84b), whose monumental effigy, formerly in the church of Wainfleet, now in Magdalen College Chapel at Oxford, seems to be in the dress of a merchant.
The effigy on it may be taken to be an authentic portrait.
During the eighteen years that he was inquisitor-general it is said that he burnt 10,2 20 persons, condemned 6860 others to be burnt in effigy, and reconciled 97,321, thus making an average of some 6000 convictions a year.
This is the tomb with recumbent effigy of the Cardinal Brago or De Braye (1282), with much beautiful sculpture and mosaic. It is signed Hoc oPVs Fecit Arnvlfvs.
The ass was a hollow wooden effigy, within which a priest capered and uttered prophecies.
Between this precinct and the Propylaea were a number of statues, among them the celebrated heifer of Myron, and perhaps his Erechtheus; the Lemnian Athena of Pheidias, and his effigy of his friend Pericles.
At Venice Ignatius was again accused of heresy, and it was said that he had escaped from the Inquisition in Spain and had been burnt in effigy at Paris.
Under Augustus the coins have on the obverse the imperial effigy, and on the reverse the names and often the effigies of the pro-consuls who governed the province, P. Quintilius Varus, L.
In the porch of the church is the most interesting of the extant old tombs, namely, the recumbent effigy of Alexander Stewart, the Wolf of Badenoch (1 3431405; the inscription refers his death to 1394, but this is said to be an error).
Its church of St Pierre (14th and 15th centuries) contains a skilfully-carved effigy in white stone of a half-decayed corpse, the work of Ligier Richier (1500-1572), a pupil of Michelangelo - erected to the memory of Rene de Chalons (d.
Rahere's tomb remains in the church; the canopy is Perpendicular work, but the effigy is believed to be original.
It is known as the Mass Tower and contains a niche in which is a small effigy believed to represent the founder, who also endowed the grammar school which is still in existence.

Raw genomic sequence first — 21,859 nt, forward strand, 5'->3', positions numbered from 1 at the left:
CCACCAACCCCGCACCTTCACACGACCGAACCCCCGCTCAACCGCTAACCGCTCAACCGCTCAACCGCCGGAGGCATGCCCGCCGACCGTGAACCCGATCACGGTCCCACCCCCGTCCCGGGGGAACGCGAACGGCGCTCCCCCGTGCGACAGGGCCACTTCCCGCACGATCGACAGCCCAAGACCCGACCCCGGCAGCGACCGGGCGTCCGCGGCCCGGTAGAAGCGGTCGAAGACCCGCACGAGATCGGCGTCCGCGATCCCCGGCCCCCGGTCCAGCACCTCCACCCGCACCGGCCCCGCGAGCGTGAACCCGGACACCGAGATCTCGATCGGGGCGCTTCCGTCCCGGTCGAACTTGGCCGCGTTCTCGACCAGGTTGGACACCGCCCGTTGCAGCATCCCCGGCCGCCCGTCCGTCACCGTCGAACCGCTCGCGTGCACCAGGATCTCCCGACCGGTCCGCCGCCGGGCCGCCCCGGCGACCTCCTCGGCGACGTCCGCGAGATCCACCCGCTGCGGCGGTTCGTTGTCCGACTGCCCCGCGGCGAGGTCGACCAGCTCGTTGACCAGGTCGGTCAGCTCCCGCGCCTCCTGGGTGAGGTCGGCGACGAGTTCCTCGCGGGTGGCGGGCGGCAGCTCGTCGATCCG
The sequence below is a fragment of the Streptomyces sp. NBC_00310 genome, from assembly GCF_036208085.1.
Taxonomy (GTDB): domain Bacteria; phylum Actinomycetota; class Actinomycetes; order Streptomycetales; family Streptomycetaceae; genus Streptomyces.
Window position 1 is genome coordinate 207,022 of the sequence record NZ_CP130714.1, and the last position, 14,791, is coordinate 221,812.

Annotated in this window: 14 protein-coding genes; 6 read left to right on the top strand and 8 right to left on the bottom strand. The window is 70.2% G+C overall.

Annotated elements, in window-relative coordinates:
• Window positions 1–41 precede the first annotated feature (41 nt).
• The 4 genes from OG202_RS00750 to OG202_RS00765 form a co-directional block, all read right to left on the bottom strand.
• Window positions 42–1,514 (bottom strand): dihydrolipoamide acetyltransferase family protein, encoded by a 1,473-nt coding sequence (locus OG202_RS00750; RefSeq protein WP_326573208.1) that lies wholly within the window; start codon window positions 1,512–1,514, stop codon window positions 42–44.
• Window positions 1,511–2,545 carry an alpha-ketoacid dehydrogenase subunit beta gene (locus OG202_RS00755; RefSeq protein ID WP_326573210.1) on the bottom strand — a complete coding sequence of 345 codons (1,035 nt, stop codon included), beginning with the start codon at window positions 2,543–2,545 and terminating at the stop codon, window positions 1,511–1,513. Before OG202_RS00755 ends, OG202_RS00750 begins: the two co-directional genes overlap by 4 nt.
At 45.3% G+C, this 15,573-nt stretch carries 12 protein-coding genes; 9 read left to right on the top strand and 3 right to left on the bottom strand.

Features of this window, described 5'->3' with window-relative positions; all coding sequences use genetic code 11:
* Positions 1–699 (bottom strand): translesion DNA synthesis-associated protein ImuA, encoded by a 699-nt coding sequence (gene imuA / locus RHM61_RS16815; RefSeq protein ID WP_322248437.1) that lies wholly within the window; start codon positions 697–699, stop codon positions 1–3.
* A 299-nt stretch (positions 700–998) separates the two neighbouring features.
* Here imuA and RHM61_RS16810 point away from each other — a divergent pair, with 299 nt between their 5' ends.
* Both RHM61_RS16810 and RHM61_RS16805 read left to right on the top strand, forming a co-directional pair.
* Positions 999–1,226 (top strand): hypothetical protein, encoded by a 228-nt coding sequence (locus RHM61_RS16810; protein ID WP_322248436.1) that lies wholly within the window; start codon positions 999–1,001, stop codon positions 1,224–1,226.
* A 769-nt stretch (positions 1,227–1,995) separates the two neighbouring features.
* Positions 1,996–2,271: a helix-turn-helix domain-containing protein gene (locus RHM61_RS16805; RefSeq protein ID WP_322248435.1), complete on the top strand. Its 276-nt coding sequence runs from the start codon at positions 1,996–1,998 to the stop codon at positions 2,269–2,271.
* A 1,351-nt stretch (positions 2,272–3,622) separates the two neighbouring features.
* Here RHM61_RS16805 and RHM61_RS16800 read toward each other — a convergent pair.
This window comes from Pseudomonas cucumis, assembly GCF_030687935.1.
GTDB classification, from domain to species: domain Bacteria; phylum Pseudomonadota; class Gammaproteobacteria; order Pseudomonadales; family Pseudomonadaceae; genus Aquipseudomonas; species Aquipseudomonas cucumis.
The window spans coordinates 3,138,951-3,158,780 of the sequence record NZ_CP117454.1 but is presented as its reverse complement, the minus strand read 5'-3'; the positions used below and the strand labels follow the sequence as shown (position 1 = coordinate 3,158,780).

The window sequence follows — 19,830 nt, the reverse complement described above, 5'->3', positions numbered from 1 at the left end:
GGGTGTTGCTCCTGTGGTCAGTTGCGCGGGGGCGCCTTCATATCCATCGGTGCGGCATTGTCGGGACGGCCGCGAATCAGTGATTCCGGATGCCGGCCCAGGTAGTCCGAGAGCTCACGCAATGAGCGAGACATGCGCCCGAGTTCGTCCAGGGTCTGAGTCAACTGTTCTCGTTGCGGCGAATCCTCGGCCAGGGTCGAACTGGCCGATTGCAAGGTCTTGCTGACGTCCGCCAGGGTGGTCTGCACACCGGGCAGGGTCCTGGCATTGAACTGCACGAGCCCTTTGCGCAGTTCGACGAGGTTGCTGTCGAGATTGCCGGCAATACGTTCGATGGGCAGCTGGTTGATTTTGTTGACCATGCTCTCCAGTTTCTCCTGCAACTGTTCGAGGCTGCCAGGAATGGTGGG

Here his effigy may still be seen.'
One characteristic of the 14th and 15th centuries in Verona was the custom, also followed in other Lombardic cities, of setting large equestrian statues over the tombs of powerful military leaders, in some cases above the recumbent effigy of the dead man, as if to represent him in full vigour of life as well as in death.
He died at Eisenach on the 14th of May 1565, and was buried in the church of St George there, where his effigy shows a well-knit frame and sharp-cut features.
The effigy of Richard I.
The crown on the head of the effigy of Henry IV.
The crown, as shown on Henry IV.'s effigy, very probably represents the celebrated "Harry crown" which was afterwards broken up and employed as surety for the loan required by Henry V.
On his effigy in Westminster Abbey shows a circlet surmounted by four crosses and four fleurs-de-lys alternately, and has two arches rising from it.
When the Sons of Liberty, a society composed largely of unfranchised mechanics and artisans of New York City, which began to dominate the movement immediately after the Congress adjourned, resorted to mob violence - destroying property and burning in effigy the governor and other officers - the propertied classes drew back, and a few years later the popular or patriot party lost its control of the assembly.
Cities and kingdoms were allotted to their several patronage on a system fully expounded by Manilius: Hos erit in fines orbis pontusque notandus, Quem Deus in partes per singula dividit astra, Ac sua cuique dedit tutelae regna per orbem, Et proprias gentes atque urbes addidit altas, In quibus exercent praestantia sidera vires.s Syria was assigned to Aries, and Syrian coins frequently bear the effigy of a ram; Scythia and Arabia fell to Taurus, India to Gemini.
The African coast of the Red Sea; his effigy occurs also on Greek coins of Arabia.
The authenticity of this effigy is fairly well borne out by what is known of him from other sources.
In 1831 he was implicated in the revolutionary movement organized by Ciro Menotti (see Francis Iv., of Modena), and was condemned to death and hanged in effigy, but escaped to France, where he was given an appointment in the French corps of engineers.
In this connexion may be mentioned the custom of burning the chief god of the city in effigy, or in the person of a human representative, at Tyre and in the Tyrian colonies, such as Carthage and Gades; the custom lasted down to a late time (see Frazer, loc. cit.
In 1840 has five classes; the white cross of the badge bears the effigy of Philip surrounded by the motto Si Deus vobiscum quis contra nos.
Other Saxon orders are the military Order of St Henry, for distinguished service in the field, founded in 1736 in one class; since 1829 it has had four classes; the ribbon is sky blue with two yellow stripes, the gold cross bears in the centre the effigy of the emperor Henry II.; the Order of Albert, for civil and military merit, founded in 1850 by Frederick Augustus II.